Jump to content

Practical joke

From Wikipedia, the free encyclopedia

la lal al

Practical joke involving completely blocking someone's doorway with phone books
A hack in progress in Lobby 7 at MIT
Female Stone louse, appearing in the highly reputed German medical dictionary Pschyrembel for 'quite a while'.
Melted ice pop, practical joke device

A practical joke (also known as a prank, gag, or jape) is a mischievous trick played on someone, typically causing the victim to experience embarrassment, indignity, or discomfort. Practical jokes differ from confidence tricks in that the victim finds out, or is let in on the joke, rather than being fooled into handing over money or other valuables. Practical jokes or pranks are typically lighthearted, reversible or non-permanent, and aim to make the victim feel foolish or victimized to a certain degree. However, practical jokes may also involve cruelty.

The term "practical" refers to the fact that the joke consists of someone doing something physical, instead of a verbal or written joke. For example, the joker who is setting up and performing the practical joke, might hang a bucket of water above a doorway and rig the bucket using pulleys such that, when the door opens, the bucket dumps the water. The joker would then wait for the victim to walk through the doorway and be drenched by the bucket of water. Objects can also be used in practical jokes, like fake vomit, chewing gum bugs, exploding cigars, stink bombs and whoopee cushions.

In Western culture, April Fools' Day[1] is a day traditionally dedicated to performing practical jokes.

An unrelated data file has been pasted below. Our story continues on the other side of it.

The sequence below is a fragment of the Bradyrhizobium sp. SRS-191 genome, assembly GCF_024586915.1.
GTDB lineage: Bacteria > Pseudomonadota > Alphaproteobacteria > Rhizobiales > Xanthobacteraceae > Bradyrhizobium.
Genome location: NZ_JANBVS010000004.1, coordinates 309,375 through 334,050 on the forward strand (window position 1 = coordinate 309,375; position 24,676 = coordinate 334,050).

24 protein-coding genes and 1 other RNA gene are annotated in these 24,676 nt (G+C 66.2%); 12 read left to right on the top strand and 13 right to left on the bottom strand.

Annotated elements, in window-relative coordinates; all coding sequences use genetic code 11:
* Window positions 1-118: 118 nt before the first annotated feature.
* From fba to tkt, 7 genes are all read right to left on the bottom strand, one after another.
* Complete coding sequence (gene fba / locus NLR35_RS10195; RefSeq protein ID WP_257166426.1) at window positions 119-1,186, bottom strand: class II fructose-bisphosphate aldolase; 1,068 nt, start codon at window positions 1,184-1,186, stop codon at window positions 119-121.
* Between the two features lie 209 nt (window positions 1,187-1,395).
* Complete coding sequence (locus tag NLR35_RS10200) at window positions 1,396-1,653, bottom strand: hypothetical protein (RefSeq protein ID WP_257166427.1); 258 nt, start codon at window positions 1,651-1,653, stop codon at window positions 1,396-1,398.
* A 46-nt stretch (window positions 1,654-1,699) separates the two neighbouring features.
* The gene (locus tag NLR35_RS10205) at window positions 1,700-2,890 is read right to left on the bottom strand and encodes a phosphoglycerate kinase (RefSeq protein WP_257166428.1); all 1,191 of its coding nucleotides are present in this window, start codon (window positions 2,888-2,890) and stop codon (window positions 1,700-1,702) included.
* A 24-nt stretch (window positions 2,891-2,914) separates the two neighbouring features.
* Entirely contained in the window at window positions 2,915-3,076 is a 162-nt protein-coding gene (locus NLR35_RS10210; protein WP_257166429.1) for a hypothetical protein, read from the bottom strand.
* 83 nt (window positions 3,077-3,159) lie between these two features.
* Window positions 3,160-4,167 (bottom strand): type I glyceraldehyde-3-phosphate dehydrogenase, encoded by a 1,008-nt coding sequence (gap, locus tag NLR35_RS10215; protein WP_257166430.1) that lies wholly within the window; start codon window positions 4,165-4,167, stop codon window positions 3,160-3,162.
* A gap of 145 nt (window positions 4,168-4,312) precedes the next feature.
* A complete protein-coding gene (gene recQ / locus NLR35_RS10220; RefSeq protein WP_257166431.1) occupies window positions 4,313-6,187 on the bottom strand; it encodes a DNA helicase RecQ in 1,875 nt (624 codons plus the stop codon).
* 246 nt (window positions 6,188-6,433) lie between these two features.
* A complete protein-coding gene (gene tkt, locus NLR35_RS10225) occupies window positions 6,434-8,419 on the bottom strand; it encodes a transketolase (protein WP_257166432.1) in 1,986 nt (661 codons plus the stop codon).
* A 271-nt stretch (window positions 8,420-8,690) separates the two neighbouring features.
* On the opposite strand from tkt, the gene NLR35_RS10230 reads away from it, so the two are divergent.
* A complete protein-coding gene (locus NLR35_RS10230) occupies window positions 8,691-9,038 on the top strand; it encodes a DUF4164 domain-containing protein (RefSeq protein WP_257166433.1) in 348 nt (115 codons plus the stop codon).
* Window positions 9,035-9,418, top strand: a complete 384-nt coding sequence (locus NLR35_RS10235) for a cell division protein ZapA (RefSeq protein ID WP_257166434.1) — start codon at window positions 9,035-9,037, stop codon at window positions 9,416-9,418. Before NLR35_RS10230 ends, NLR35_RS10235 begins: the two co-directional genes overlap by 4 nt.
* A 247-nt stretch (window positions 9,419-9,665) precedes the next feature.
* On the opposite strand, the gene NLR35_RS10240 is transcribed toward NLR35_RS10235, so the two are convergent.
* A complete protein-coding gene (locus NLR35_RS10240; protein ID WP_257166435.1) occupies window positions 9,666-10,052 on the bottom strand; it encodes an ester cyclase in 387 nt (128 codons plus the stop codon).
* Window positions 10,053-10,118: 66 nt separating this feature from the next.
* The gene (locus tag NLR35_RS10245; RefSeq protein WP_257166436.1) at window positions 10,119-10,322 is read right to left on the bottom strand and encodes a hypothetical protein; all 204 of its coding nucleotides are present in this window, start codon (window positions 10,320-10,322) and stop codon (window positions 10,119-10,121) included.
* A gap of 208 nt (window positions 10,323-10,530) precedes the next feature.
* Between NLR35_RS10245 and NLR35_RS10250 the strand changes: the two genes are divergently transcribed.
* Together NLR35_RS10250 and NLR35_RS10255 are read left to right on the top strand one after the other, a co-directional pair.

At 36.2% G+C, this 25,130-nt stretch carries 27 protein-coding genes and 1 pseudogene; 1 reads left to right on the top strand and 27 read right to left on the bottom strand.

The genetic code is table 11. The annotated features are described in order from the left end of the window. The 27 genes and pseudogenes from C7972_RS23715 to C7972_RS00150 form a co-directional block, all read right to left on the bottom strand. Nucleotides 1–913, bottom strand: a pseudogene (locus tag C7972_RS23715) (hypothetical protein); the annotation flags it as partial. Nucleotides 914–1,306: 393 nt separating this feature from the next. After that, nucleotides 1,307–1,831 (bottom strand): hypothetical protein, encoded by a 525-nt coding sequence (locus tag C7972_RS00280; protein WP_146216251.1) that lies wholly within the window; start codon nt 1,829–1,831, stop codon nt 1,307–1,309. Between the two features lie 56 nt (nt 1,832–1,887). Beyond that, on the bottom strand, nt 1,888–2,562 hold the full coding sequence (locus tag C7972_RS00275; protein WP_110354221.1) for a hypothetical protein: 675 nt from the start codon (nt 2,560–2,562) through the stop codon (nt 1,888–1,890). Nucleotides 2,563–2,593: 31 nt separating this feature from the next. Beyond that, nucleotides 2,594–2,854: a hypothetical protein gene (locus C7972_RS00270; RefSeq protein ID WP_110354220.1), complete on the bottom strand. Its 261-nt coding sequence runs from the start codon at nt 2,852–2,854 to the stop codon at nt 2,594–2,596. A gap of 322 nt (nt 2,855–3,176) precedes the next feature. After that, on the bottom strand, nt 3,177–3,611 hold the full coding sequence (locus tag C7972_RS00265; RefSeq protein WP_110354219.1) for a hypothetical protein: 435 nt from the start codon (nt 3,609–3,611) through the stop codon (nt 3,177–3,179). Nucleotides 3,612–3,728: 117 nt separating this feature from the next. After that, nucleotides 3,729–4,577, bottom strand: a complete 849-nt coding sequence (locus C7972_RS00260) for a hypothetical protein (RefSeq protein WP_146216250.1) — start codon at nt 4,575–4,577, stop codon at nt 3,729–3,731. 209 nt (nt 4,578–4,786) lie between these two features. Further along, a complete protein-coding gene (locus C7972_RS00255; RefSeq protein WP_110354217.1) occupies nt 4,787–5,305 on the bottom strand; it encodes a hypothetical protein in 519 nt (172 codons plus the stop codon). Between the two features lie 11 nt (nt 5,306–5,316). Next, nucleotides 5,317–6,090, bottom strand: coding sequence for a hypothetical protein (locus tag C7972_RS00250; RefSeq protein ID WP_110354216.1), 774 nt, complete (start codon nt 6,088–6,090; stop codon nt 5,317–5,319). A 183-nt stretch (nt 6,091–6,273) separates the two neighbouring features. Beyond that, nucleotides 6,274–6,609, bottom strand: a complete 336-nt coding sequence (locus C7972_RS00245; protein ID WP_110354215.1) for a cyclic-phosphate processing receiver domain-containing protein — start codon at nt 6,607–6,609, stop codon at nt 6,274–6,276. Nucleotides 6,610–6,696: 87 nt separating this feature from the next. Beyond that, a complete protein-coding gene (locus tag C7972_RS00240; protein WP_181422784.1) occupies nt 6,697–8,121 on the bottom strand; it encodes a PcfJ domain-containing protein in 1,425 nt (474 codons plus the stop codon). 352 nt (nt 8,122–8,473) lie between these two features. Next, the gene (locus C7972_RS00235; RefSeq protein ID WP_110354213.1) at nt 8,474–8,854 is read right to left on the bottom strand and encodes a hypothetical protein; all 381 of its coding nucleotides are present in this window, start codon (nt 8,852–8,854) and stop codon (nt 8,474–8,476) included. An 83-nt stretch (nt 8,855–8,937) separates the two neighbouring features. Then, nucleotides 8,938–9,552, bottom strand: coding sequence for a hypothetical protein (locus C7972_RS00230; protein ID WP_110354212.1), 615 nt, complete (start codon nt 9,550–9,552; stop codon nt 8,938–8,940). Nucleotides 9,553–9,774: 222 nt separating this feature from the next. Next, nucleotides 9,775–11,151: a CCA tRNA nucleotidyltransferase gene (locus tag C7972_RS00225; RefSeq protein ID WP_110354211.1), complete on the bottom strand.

Famous practical jokes[edit]

The American humorist H. Allen Smith wrote a 320-page book in 1953 called The Compleat Practical Joker (ISBN 0-688-03705-4) that contains many examples of practical jokes. A typical one, recalled as his favorite by the playwright Charles MacArthur, concerns the American painter and bohemian character Waldo Peirce. Peirce was living in Paris in the 1920s and "made a gift of a very big turtle to the woman who was the concierge of his building." The woman doted on the turtle and lavished care on it. A few days later Peirce substituted a somewhat larger turtle for the original one. This continued for some time, with larger and larger turtles being surreptitiously introduced into the woman's apartment. The concierge was beside herself with happiness and displayed her miraculous turtle to the entire neighborhood. Peirce then began to sneak in and replace the turtle with smaller and smaller ones, to her bewildered distress. This was the storyline behind Esio Trot, by Roald Dahl.

Modern and successful pranks often take advantage of the modernization of tools and techniques. In Canada, engineering students have a reputation for annual pranks; at the University of British Columbia these usually involve leaving a Volkswagen beetle in an unexpected location (such as suspended from the Golden Gate Bridge[2] and the Lions Gate Bridge[3]). A similar prank was undertaken by engineering students at Cambridge University, England, where an Austin 7 car was put on top of the Senate House building.[4] Pranks can also adapt to the political context of the era.[5] Students at the Massachusetts Institute of Technology (MIT) are particularly known for their "hacks".[6]